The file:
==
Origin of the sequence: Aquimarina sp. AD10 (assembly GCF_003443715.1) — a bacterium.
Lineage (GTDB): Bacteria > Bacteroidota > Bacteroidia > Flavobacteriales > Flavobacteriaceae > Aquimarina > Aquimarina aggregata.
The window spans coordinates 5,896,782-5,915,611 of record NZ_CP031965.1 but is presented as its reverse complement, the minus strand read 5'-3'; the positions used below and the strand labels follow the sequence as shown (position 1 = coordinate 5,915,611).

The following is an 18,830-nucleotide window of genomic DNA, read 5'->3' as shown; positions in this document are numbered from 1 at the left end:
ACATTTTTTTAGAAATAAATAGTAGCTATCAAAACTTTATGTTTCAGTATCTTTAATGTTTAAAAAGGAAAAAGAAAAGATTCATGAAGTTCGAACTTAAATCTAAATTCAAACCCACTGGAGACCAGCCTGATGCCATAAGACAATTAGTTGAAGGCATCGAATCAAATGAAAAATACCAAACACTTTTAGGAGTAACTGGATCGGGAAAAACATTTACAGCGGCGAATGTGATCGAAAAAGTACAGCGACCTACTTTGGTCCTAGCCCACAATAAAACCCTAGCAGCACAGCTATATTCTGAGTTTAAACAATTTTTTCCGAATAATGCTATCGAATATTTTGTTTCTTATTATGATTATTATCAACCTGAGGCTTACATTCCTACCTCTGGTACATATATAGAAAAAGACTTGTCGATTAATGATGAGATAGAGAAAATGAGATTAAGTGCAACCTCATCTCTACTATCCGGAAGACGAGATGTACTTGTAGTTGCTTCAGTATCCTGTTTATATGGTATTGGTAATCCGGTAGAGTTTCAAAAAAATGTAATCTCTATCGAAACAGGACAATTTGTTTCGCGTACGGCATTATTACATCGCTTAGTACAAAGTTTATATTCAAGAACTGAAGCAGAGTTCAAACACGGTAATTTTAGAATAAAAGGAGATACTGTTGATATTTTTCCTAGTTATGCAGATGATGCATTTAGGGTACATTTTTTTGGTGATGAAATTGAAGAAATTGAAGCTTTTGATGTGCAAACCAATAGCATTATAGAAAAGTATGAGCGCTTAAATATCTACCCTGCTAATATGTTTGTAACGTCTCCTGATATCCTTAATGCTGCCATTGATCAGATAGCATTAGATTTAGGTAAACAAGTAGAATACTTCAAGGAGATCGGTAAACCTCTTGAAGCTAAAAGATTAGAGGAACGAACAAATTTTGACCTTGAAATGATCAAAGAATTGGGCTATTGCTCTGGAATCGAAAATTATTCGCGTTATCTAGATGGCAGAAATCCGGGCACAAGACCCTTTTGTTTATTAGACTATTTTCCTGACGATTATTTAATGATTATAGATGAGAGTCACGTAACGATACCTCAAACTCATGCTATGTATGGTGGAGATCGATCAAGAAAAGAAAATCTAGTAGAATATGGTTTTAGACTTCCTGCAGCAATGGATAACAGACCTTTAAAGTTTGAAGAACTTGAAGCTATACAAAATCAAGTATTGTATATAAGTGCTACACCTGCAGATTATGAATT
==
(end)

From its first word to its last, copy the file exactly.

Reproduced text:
Origin of the sequence: Aquimarina sp. AD10 (assembly GCF_003443715.1) — a bacterium.
Lineage (GTDB): Bacteria > Bacteroidota > Bacteroidia > Flavobacteriales > Flavobacteriaceae > Aquimarina > Aquimarina aggregata.
The window spans coordinates 5,896,782-5,915,611 of record NZ_CP031965.1 but is presented as its reverse complement, the minus strand read 5'-3'; the positions used below and the strand labels follow the sequence as shown (position 1 = coordinate 5,915,611).

The following is an 18,830-nucleotide window of genomic DNA, read 5'->3' as shown; positions in this document are numbered from 1 at the left end:
ACATTTTTTTAGAAATAAATAGTAGCTATCAAAACTTTATGTTTCAGTATCTTTAATGTTTAAAAAGGAAAAAGAAAAGATTCATGAAGTTCGAACTTAAATCTAAATTCAAACCCACTGGAGACCAGCCTGATGCCATAAGACAATTAGTTGAAGGCATCGAATCAAATGAAAAATACCAAACACTTTTAGGAGTAACTGGATCGGGAAAAACATTTACAGCGGCGAATGTGATCGAAAAAGTACAGCGACCTACTTTGGTCCTAGCCCACAATAAAACCCTAGCAGCACAGCTATATTCTGAGTTTAAACAATTTTTTCCGAATAATGCTATCGAATATTTTGTTTCTTATTATGATTATTATCAACCTGAGGCTTACATTCCTACCTCTGGTACATATATAGAAAAAGACTTGTCGATTAATGATGAGATAGAGAAAATGAGATTAAGTGCAACCTCATCTCTACTATCCGGAAGACGAGATGTACTTGTAGTTGCTTCAGTATCCTGTTTATATGGTATTGGTAATCCGGTAGAGTTTCAAAAAAATGTAATCTCTATCGAAACAGGACAATTTGTTTCGCGTACGGCATTATTACATCGCTTAGTACAAAGTTTATATTCAAGAACTGAAGCAGAGTTCAAACACGGTAATTTTAGAATAAAAGGAGATACTGTTGATATTTTTCCTAGTTATGCAGATGATGCATTTAGGGTACATTTTTTTGGTGATGAAATTGAAGAAATTGAAGCTTTTGATGTGCAAACCAATAGCATTATAGAAAAGTATGAGCGCTTAAATATCTACCCTGCTAATATGTTTGTAACGTCTCCTGATATCCTTAATGCTGCCATTGATCAGATAGCATTAGATTTAGGTAAACAAGTAGAATACTTCAAGGAGATCGGTAAACCTCTTGAAGCTAAAAGATTAGAGGAACGAACAAATTTTGACCTTGAAATGATCAAAGAATTGGGCTATTGCTCTGGAATCGAAAATTATTCGCGTTATCTAGATGGCAGAAATCCGGGCACAAGACCCTTTTGTTTATTAGACTATTTTCCTGACGATTATTTAATGATTATAGATGAGAGTCACGTAACGATACCTCAAACTCATGCTATGTATGGTGGAGATCGATCAAGAAAAGAAAATCTAGTAGAATATGGTTTTAGACTTCCTGCAGCAATGGATAACAGACCTTTAAAGTTTGAAGAACTTGAAGCTATACAAAATCAAGTATTGTATATAAGTGCTACACCTGCAGATTATGAATT